“So much of my happiness comes from just living how I want to live.” That’s how Christina Loff thinks about the rich, creative life she’s sculpted since moving from her native New Jersey to San Francisco after college.
As the Senior Marketing and Publicity Director for Chronicle Books and previously as a leader for Minted, CreativeLive, and Hello!Lucky, Christina has worked with creative visionaries across the board. On the personal front, she’s happily partnered with her longtime boyfriend and their cat George. At 44, she’s an example of crafting exactly the life she wants to live, which now includes her new side-hustle handmade jewelry business, Tweet Sweet.
What’s Christina’s approach to getting over the jumbles of life in order to progress to new and better chapters? I believe it’s her strong sense of self. Christina knows who she is and isn’t willing to compromise her individuality for the sake of pleasing others.
It’s going so well and really saving me mentally during this quarantine time. I started the jewelry business because I found that I was working way too much and not making enough time for a creative activity in my life. And it kind of forces me to shut off from work and other things I might be stressed about. It’s a forced balance that I’m happy I created in my life.
I’ve found over the years that I need to do something creatively to shut my brain off and exercise a different part of my head. Making puts me in a meditative state — whether it’s painting, writing, or bead weaving. And being an extroverted marketer, I guess I couldn’t help but make my latest creative obsession into a small business. It’s still very much something I do for fun — and hiring someone to design my branding, running my own ads, taking photos of my product, and doing all the shipping is equally as fun for me as the actual creating.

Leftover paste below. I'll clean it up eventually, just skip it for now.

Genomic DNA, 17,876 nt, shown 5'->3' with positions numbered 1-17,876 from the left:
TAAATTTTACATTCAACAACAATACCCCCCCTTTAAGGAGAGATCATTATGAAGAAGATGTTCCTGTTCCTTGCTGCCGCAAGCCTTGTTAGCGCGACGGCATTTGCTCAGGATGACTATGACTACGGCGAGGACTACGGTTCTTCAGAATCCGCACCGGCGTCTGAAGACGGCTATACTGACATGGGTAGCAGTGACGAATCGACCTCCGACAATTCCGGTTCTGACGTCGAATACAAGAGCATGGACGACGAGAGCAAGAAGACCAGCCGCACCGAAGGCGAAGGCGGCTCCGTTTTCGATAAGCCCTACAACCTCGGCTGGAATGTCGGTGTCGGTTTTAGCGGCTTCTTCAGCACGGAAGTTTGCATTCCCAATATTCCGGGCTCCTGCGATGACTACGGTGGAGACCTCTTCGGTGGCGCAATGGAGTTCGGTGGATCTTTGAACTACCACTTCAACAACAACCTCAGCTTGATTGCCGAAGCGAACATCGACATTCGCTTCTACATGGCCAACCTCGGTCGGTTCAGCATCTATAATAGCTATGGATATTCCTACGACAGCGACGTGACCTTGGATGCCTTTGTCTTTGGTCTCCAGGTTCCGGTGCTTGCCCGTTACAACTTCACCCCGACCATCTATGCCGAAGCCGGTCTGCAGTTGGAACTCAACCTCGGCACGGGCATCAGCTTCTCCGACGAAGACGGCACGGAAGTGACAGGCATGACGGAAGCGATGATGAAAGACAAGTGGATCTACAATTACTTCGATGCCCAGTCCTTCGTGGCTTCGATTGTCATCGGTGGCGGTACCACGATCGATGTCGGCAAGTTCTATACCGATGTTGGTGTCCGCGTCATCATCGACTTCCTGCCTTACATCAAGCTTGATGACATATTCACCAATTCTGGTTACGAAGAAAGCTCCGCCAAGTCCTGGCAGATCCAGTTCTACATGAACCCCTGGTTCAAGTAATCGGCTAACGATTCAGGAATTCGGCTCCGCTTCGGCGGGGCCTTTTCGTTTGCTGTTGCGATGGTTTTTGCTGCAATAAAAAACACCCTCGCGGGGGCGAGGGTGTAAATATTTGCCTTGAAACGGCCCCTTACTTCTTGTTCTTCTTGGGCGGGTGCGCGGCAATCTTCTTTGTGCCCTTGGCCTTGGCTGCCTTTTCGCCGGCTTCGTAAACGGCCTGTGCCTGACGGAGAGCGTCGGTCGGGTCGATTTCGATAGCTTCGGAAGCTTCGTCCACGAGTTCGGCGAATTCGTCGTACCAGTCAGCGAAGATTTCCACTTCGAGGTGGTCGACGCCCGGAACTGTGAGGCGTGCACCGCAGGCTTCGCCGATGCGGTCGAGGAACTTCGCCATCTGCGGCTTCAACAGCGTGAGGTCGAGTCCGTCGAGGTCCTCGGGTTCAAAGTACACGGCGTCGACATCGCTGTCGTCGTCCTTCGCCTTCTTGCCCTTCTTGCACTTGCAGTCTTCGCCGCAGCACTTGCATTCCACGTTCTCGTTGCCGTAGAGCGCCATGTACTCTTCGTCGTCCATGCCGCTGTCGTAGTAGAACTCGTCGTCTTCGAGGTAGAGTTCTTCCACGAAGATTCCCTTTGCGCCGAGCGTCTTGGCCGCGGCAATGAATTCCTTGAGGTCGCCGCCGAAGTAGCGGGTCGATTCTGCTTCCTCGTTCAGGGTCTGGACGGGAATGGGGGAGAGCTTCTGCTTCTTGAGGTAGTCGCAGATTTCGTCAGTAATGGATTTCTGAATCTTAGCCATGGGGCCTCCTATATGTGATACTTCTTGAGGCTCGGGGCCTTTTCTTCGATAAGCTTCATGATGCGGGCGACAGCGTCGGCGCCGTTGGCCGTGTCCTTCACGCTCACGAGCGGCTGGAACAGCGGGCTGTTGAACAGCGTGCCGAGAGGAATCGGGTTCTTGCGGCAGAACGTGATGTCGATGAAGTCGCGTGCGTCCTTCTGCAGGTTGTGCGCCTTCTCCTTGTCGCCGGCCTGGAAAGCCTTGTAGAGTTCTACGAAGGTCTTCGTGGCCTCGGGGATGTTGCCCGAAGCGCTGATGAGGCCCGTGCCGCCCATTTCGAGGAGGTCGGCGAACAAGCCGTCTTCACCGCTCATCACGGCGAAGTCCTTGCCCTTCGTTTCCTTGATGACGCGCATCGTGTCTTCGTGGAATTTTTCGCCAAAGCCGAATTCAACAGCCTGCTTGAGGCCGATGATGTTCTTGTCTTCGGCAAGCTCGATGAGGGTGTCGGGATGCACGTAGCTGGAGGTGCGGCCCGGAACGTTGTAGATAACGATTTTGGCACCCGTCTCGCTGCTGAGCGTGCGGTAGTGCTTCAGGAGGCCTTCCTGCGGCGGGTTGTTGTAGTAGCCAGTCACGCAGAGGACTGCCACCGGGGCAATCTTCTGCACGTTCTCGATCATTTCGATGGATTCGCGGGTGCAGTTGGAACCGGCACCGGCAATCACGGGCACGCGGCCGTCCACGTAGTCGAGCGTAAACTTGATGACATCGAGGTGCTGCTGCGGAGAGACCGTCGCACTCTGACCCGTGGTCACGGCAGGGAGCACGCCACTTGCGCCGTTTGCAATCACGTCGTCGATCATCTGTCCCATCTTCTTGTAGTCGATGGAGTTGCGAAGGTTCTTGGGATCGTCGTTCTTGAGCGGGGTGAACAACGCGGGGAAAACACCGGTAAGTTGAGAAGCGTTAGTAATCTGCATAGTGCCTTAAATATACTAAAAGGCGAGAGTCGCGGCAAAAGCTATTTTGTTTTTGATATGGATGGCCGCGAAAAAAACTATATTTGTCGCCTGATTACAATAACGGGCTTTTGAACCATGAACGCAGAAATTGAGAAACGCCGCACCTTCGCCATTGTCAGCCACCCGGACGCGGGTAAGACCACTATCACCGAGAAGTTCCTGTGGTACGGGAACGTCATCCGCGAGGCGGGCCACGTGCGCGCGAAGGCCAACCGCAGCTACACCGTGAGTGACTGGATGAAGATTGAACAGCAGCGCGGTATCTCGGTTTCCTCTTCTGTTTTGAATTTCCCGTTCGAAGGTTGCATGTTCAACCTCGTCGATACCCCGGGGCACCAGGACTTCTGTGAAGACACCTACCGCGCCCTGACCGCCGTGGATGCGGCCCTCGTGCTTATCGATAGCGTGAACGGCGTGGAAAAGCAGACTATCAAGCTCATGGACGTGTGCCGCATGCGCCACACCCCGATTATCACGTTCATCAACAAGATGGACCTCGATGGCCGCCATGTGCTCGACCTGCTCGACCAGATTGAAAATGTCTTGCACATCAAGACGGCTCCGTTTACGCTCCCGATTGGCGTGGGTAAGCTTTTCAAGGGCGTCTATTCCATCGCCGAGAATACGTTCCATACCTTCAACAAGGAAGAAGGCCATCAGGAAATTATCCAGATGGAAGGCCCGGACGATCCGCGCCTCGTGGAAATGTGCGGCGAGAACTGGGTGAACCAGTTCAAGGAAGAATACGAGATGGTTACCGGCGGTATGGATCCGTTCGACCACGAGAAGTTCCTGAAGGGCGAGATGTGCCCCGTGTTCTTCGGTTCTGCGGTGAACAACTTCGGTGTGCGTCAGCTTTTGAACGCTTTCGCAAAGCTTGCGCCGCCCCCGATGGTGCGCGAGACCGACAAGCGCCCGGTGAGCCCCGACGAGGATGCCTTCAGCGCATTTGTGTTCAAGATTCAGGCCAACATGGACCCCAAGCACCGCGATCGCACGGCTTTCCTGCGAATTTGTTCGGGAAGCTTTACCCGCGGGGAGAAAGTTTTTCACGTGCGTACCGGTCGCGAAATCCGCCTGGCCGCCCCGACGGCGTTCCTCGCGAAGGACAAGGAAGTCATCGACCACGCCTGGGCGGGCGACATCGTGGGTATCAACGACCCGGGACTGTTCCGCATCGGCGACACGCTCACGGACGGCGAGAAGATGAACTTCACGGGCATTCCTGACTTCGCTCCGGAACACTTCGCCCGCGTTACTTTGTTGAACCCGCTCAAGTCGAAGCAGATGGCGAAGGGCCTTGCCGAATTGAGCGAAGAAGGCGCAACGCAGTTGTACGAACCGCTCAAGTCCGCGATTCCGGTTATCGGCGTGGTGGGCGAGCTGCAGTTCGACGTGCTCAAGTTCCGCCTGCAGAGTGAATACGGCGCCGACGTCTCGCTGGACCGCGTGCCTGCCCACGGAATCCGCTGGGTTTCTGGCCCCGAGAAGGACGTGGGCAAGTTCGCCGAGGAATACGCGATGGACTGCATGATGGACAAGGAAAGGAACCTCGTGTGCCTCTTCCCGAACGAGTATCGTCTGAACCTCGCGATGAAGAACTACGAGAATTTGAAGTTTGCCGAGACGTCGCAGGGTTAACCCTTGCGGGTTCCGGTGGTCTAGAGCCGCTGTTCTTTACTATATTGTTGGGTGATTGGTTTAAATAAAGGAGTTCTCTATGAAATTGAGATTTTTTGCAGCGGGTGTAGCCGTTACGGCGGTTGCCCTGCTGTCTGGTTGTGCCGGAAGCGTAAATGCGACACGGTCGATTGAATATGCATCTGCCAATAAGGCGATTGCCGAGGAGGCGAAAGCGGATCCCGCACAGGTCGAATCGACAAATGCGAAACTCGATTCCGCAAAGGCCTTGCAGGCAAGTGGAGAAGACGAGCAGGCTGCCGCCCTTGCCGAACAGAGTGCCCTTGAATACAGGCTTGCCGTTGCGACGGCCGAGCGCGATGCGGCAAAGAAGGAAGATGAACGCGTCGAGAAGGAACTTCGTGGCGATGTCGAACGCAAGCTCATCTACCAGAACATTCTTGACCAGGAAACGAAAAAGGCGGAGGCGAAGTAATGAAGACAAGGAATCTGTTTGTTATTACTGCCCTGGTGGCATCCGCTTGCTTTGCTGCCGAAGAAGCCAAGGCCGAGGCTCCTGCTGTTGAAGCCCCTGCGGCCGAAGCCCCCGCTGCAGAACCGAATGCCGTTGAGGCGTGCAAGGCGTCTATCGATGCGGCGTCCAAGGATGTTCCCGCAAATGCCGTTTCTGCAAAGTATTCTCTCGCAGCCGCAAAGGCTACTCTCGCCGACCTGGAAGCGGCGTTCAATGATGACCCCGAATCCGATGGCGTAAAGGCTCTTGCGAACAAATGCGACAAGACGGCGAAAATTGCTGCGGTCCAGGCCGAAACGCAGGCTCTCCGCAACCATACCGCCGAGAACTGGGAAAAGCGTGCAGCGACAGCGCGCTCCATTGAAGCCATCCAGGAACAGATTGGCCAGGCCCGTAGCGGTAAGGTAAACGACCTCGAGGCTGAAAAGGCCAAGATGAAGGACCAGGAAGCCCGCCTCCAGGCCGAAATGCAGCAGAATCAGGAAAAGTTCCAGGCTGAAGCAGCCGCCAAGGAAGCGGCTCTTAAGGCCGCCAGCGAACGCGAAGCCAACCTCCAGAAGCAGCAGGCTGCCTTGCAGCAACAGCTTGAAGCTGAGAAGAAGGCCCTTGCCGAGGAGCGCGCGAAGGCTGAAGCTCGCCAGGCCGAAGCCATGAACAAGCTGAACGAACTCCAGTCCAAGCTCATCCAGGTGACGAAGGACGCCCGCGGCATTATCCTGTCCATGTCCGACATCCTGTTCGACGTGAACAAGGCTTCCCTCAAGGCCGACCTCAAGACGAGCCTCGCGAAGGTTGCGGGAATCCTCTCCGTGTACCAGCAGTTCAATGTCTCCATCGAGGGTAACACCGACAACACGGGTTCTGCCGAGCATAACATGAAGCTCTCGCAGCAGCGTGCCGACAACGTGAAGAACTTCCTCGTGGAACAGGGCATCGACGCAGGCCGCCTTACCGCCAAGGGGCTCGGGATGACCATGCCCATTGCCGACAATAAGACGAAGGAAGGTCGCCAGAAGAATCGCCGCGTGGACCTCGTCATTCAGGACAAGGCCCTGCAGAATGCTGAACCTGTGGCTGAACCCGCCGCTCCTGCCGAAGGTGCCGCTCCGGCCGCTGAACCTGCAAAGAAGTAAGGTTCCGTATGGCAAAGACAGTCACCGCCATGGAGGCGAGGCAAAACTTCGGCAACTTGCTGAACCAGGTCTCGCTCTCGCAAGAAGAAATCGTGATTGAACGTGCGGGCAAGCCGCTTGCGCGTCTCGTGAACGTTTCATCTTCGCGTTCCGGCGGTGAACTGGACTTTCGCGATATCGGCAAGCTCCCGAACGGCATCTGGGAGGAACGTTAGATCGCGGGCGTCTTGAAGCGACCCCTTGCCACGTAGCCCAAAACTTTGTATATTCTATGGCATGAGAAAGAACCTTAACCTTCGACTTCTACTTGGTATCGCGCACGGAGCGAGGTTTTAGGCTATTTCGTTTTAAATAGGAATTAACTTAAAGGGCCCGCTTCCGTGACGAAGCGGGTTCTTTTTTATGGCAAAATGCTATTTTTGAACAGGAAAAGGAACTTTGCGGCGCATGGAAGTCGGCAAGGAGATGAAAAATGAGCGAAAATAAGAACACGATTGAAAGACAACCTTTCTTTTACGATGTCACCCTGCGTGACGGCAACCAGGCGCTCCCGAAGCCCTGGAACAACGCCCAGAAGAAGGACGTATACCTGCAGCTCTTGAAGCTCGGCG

There’s something really satisfying to have something to work on that’s all mine. It’s a small operation, but I get so much joy working with customers on custom projects and making the packages super fun to open.
Right now is such a weird time, so most of my concerns are around what’s happening in the world. My brain is jumbled with separating work from personal life when it all happens in the same place right now. I’m concerned about how this pandemic will impact the lives we once had — our economy, our cities and neighborhoods, and honestly a low-grade constant fear of contracting the virus and what would happen to me if I did get it.
Being in the moment as much as possible. Being grateful. Really stopping at some point in the day and thinking about how grateful I am to have my health, a great partner, a home and job I love, and so many good friends and family who care about me. It always helps me to step outside — now with a mask, of course — and take in fresh air. Walking always clears my head.
Honestly, my 40s don’t feel terribly different than my 30s. I feel more confident, I care less about what people think about me, and I don’t second-guess my decisions as much. Maybe that’s it — like, I feel just as youthful and fun as I did in my 20s — I just make better decisions. Getting older doesn’t have to mean you lose anything or life gets worse in any way.